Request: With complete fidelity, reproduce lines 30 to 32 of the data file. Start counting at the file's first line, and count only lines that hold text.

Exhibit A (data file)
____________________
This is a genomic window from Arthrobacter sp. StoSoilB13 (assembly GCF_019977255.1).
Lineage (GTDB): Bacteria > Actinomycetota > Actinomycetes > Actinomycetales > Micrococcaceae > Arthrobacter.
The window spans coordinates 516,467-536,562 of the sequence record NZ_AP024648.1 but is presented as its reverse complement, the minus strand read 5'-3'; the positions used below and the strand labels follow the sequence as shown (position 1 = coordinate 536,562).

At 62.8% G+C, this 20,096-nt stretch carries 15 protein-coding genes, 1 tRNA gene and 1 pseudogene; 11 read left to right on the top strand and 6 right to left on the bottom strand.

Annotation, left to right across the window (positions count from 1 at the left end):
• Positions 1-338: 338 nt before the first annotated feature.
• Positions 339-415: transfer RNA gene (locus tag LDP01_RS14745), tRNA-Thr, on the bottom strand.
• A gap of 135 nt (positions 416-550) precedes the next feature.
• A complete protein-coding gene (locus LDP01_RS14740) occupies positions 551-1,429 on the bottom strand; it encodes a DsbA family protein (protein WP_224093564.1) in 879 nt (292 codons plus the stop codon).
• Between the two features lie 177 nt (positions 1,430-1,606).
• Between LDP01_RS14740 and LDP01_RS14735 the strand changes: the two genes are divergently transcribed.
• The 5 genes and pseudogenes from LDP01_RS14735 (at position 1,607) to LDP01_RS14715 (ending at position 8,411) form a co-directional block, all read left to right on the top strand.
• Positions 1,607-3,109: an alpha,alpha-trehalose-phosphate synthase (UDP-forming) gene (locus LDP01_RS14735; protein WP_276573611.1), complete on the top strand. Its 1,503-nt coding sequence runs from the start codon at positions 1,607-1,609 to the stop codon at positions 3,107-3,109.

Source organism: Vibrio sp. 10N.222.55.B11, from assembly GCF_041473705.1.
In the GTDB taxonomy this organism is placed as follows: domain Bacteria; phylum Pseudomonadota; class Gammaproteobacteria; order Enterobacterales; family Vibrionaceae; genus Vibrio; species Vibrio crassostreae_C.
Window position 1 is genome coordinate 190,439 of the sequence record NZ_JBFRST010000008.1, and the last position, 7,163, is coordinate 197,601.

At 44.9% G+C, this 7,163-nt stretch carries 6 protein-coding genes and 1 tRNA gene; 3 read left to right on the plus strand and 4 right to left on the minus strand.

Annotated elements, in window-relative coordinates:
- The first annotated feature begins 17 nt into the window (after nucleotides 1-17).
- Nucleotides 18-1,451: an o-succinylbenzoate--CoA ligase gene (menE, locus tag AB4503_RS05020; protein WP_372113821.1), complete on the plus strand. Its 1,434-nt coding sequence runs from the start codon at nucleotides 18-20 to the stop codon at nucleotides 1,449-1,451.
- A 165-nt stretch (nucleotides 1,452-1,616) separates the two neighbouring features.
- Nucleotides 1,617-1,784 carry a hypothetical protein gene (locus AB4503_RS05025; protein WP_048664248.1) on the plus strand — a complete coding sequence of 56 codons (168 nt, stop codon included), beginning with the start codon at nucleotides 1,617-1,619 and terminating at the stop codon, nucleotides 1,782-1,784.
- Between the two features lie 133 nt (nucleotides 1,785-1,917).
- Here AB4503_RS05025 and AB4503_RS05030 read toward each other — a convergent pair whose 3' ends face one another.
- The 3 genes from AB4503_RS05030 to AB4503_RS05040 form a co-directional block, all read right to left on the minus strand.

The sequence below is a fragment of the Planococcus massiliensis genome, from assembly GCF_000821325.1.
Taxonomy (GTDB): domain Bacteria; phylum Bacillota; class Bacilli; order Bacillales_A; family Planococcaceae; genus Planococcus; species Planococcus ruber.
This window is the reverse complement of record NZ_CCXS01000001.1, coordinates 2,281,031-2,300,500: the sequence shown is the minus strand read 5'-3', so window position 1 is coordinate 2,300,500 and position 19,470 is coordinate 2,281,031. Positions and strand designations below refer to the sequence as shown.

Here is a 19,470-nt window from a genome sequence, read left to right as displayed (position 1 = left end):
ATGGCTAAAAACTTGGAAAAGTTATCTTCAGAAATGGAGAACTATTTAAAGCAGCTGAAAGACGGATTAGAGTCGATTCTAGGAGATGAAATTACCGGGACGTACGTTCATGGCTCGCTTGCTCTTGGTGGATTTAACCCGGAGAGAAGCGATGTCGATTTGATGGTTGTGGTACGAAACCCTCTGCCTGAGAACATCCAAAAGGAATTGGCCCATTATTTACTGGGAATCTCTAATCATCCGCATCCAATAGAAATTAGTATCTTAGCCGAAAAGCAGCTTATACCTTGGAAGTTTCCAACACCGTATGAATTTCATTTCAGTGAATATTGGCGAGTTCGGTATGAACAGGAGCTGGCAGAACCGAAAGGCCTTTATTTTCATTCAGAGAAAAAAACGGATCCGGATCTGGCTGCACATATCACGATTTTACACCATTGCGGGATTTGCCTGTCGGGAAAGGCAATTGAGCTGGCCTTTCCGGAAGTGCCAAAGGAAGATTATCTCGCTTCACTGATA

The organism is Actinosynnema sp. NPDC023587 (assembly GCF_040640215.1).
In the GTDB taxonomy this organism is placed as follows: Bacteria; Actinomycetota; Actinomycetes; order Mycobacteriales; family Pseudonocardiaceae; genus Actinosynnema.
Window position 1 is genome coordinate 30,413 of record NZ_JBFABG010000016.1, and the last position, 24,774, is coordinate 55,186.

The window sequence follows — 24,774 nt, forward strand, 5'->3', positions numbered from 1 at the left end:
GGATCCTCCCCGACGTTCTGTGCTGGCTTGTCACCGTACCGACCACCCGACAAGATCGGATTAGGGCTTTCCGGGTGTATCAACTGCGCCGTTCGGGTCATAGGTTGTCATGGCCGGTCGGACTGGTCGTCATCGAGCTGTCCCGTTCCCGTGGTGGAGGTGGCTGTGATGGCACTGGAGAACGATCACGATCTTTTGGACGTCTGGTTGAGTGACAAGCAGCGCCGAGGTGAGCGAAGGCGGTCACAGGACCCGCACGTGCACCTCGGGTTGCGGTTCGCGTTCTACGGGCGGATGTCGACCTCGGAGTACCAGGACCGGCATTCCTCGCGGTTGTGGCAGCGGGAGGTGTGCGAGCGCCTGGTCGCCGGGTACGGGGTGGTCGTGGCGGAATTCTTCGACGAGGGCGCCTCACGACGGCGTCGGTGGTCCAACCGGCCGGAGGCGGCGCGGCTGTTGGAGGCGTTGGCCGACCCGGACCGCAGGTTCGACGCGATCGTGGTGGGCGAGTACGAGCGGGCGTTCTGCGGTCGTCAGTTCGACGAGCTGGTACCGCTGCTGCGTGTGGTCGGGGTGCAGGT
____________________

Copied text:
ATGGCTAAAAACTTGGAAAAGTTATCTTCAGAAATGGAGAACTATTTAAAGCAGCTGAAAGACGGATTAGAGTCGATTCTAGGAGATGAAATTACCGGGACGTACGTTCATGGCTCGCTTGCTCTTGGTGGATTTAACCCGGAGAGAAGCGATGTCGATTTGATGGTTGTGGTACGAAACCCTCTGCCTGAGAACATCCAAAAGGAATTGGCCCATTATTTACTGGGAATCTCTAATCATCCGCATCCAATAGAAATTAGTATCTTAGCCGAAAAGCAGCTTATACCTTGGAAGTTTCCAACACCGTATGAATTTCATTTCAGTGAATATTGGCGAGTTCGGTATGAACAGGAGCTGGCAGAACCGAAAGGCCTTTATTTTCATTCAGAGAAAAAAACGGATCCGGATCTGGCTGCACATATCACGATTTTACACCATTGCGGGATTTGCCTGTCGGGAAAGGCAATTGAGCTGGCCTTTCCGGAAGTGCCAAAGGAAGATTATCTCGCTTCACTGATA

The organism is Actinosynnema sp. NPDC023587 (assembly GCF_040640215.1).
In the GTDB taxonomy this organism is placed as follows: Bacteria; Actinomycetota; Actinomycetes; order Mycobacteriales; family Pseudonocardiaceae; genus Actinosynnema.